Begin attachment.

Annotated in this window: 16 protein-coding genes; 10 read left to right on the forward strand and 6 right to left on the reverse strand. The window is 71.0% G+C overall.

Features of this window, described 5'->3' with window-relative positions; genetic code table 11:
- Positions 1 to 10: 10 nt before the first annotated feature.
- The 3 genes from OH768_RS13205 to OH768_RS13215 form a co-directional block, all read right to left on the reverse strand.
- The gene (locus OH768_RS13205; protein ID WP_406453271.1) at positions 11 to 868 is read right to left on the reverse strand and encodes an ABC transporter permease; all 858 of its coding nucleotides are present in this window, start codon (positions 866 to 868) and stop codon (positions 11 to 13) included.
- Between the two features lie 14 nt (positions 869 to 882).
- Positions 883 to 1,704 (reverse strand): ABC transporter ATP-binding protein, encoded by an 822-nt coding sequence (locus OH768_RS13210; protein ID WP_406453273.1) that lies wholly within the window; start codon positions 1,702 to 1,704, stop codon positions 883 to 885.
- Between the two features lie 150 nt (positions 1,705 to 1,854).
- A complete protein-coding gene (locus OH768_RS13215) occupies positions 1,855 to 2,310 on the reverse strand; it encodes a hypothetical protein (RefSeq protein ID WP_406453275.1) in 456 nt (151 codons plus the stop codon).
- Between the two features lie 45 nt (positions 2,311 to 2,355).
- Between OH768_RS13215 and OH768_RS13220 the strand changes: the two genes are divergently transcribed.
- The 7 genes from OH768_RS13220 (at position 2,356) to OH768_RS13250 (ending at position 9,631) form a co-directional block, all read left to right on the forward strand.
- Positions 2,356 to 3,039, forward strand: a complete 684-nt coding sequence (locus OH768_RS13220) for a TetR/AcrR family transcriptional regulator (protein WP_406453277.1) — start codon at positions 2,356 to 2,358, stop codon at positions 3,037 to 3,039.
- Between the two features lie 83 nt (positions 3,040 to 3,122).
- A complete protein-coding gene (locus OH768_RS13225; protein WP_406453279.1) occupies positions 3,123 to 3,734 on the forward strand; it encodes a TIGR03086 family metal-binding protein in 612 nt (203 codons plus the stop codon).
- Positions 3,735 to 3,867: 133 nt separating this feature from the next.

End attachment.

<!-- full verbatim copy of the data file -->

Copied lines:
Annotated in this window: 16 protein-coding genes; 10 read left to right on the forward strand and 6 right to left on the reverse strand. The window is 71.0% G+C overall.

Features of this window, described 5'->3' with window-relative positions; genetic code table 11:
- Positions 1 to 10: 10 nt before the first annotated feature.
- The 3 genes from OH768_RS13205 to OH768_RS13215 form a co-directional block, all read right to left on the reverse strand.
- The gene (locus OH768_RS13205; protein ID WP_406453271.1) at positions 11 to 868 is read right to left on the reverse strand and encodes an ABC transporter permease; all 858 of its coding nucleotides are present in this window, start codon (positions 866 to 868) and stop codon (positions 11 to 13) included.
- Between the two features lie 14 nt (positions 869 to 882).
- Positions 883 to 1,704 (reverse strand): ABC transporter ATP-binding protein, encoded by an 822-nt coding sequence (locus OH768_RS13210; protein ID WP_406453273.1) that lies wholly within the window; start codon positions 1,702 to 1,704, stop codon positions 883 to 885.
- Between the two features lie 150 nt (positions 1,705 to 1,854).
- A complete protein-coding gene (locus OH768_RS13215) occupies positions 1,855 to 2,310 on the reverse strand; it encodes a hypothetical protein (RefSeq protein ID WP_406453275.1) in 456 nt (151 codons plus the stop codon).
- Between the two features lie 45 nt (positions 2,311 to 2,355).
- Between OH768_RS13215 and OH768_RS13220 the strand changes: the two genes are divergently transcribed.
- The 7 genes from OH768_RS13220 (at position 2,356) to OH768_RS13250 (ending at position 9,631) form a co-directional block, all read left to right on the forward strand.
- Positions 2,356 to 3,039, forward strand: a complete 684-nt coding sequence (locus OH768_RS13220) for a TetR/AcrR family transcriptional regulator (protein WP_406453277.1) — start codon at positions 2,356 to 2,358, stop codon at positions 3,037 to 3,039.
- Between the two features lie 83 nt (positions 3,040 to 3,122).
- A complete protein-coding gene (locus OH768_RS13225; protein WP_406453279.1) occupies positions 3,123 to 3,734 on the forward strand; it encodes a TIGR03086 family metal-binding protein in 612 nt (203 codons plus the stop codon).
- Positions 3,735 to 3,867: 133 nt separating this feature from the next.